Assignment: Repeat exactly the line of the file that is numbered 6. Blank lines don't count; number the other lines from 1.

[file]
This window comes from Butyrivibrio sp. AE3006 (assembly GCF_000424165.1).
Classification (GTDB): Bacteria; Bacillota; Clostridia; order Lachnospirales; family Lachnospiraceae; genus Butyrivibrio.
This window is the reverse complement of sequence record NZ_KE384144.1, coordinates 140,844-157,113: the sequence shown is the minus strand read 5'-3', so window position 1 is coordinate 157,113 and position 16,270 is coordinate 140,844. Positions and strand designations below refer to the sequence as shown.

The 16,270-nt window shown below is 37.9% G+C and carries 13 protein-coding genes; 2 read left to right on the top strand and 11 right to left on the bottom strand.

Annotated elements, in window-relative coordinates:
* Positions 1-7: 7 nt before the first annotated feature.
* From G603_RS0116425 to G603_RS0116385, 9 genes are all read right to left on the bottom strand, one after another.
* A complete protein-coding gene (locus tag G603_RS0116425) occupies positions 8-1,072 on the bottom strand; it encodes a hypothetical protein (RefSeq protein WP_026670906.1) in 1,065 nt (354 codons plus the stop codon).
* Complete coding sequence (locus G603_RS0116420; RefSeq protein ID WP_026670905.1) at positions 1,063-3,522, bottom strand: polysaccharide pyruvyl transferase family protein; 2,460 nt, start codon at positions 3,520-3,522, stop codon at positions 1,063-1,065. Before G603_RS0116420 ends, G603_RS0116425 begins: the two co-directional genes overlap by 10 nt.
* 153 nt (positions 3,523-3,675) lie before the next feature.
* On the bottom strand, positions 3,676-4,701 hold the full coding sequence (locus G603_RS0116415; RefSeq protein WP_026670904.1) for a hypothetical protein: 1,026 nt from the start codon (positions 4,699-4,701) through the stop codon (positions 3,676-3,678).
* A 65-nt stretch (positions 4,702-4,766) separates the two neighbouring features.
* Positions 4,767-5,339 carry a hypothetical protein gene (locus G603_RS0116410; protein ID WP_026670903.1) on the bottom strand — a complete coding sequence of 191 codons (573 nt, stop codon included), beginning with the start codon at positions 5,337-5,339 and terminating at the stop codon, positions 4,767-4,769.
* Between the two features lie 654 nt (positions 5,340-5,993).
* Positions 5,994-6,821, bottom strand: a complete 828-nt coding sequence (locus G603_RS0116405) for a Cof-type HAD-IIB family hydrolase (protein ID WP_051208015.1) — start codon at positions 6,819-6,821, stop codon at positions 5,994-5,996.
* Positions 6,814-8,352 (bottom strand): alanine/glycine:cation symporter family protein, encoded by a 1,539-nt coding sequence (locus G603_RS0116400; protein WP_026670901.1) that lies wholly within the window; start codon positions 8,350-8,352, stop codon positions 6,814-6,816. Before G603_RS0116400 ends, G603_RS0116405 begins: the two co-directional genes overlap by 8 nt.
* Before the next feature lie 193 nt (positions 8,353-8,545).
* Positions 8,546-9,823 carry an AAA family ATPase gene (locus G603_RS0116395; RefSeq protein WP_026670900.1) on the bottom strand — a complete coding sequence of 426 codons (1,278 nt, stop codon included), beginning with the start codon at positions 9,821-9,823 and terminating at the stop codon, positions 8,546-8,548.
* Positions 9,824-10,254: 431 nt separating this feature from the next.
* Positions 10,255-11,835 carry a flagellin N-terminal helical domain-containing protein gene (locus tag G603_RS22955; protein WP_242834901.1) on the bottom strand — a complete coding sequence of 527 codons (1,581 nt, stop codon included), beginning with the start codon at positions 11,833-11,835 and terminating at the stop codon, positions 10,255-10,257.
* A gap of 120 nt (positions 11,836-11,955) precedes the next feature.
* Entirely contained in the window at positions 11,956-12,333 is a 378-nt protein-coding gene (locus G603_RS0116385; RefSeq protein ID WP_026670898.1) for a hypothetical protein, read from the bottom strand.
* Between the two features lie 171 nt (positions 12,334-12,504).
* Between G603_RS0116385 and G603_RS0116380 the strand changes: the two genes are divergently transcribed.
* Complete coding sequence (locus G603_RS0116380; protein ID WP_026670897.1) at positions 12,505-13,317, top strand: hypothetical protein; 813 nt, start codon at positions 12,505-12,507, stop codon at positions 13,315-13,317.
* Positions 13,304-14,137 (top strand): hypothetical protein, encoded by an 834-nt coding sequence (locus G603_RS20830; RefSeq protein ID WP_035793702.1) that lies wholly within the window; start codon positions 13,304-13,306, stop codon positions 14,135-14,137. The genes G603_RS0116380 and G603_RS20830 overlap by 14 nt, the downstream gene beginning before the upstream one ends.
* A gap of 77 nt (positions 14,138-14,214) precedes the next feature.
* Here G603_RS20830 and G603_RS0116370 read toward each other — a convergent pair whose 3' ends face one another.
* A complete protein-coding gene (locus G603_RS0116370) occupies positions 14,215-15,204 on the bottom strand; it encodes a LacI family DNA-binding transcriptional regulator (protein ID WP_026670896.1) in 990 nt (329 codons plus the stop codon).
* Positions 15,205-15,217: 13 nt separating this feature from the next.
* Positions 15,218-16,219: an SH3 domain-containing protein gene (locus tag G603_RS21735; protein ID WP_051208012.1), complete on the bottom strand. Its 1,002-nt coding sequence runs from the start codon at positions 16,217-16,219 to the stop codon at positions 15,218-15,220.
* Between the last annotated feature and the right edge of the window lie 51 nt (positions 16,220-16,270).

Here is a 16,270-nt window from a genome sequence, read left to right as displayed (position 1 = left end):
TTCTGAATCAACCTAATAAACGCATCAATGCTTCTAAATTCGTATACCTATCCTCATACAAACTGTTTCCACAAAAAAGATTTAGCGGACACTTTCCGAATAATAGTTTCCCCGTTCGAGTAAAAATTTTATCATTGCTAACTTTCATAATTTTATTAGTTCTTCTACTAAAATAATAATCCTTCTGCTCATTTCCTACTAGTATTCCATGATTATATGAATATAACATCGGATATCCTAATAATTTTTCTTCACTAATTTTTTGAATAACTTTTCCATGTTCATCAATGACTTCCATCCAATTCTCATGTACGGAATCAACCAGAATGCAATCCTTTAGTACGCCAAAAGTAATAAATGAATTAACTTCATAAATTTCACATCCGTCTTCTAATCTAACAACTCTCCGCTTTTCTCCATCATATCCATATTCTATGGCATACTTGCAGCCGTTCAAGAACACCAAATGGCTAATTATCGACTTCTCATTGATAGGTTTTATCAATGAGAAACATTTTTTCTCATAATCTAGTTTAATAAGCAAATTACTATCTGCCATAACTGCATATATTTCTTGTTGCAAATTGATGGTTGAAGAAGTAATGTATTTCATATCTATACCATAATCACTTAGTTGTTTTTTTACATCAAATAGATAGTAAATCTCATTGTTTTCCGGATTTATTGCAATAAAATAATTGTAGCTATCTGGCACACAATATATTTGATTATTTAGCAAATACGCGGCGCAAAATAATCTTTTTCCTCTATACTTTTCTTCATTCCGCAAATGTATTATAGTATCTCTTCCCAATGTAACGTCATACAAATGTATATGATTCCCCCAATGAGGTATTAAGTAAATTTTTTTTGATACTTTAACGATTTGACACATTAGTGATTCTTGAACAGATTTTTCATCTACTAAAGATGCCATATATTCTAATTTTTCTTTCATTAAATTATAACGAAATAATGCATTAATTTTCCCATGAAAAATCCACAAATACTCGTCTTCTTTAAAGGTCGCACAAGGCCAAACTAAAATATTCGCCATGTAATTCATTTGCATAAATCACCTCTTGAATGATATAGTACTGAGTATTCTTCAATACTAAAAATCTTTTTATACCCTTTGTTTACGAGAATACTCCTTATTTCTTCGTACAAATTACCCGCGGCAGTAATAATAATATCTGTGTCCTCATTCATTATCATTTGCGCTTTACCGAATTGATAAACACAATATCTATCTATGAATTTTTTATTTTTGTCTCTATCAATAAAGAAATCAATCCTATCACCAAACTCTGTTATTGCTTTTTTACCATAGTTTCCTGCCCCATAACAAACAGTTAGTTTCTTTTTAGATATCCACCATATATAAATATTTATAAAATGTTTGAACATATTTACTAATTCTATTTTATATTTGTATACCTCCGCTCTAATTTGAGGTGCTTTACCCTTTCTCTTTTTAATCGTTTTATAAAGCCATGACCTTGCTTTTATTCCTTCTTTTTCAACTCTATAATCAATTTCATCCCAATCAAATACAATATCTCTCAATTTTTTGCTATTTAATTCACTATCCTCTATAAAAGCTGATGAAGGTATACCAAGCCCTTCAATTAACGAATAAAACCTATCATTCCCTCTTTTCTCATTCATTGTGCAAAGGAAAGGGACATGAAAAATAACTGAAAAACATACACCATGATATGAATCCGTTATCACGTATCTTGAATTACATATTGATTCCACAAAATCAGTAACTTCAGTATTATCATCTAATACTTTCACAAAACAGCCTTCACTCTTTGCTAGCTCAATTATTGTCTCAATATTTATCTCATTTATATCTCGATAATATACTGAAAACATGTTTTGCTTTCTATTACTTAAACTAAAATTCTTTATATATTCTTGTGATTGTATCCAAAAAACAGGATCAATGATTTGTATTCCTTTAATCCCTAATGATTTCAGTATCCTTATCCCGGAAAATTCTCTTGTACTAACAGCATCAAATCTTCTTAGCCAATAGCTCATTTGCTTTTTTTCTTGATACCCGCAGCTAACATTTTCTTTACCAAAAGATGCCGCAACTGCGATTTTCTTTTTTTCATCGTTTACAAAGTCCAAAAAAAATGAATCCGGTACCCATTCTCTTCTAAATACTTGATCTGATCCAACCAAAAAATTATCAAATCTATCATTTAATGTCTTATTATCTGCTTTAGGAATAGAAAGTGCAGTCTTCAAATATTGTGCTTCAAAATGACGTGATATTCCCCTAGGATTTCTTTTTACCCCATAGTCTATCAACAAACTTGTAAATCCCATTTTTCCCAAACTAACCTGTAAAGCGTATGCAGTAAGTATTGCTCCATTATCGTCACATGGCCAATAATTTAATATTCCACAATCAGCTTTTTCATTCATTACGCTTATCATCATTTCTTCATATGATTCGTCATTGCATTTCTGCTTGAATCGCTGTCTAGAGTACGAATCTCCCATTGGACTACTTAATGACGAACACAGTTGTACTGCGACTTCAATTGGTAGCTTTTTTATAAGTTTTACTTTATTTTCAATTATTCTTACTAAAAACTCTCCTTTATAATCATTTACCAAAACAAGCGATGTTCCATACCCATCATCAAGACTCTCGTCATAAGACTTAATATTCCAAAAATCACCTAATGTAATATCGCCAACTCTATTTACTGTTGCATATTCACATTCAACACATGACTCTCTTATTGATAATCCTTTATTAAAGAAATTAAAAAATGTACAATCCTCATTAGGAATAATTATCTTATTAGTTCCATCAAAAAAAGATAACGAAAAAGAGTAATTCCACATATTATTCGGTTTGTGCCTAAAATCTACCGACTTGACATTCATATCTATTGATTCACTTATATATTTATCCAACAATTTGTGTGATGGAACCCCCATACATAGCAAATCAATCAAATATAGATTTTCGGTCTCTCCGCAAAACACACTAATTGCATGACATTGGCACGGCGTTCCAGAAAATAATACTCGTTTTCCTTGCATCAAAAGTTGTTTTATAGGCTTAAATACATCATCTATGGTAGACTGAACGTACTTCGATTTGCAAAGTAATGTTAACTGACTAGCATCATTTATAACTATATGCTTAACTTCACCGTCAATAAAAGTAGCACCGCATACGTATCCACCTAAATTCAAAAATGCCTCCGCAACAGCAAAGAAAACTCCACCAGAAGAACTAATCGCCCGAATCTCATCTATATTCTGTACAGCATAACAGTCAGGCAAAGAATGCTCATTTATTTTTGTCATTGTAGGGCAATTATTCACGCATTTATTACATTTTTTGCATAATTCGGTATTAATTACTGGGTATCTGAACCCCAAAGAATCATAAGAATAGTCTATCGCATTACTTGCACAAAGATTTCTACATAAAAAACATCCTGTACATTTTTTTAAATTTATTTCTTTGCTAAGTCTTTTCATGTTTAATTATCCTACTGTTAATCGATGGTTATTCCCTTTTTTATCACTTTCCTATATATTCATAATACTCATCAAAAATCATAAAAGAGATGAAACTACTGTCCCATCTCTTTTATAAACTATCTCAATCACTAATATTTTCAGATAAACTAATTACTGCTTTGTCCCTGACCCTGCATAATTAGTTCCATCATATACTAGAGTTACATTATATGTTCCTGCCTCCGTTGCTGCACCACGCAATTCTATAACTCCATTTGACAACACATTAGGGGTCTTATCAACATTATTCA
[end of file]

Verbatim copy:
* Positions 1-7: 7 nt before the first annotated feature.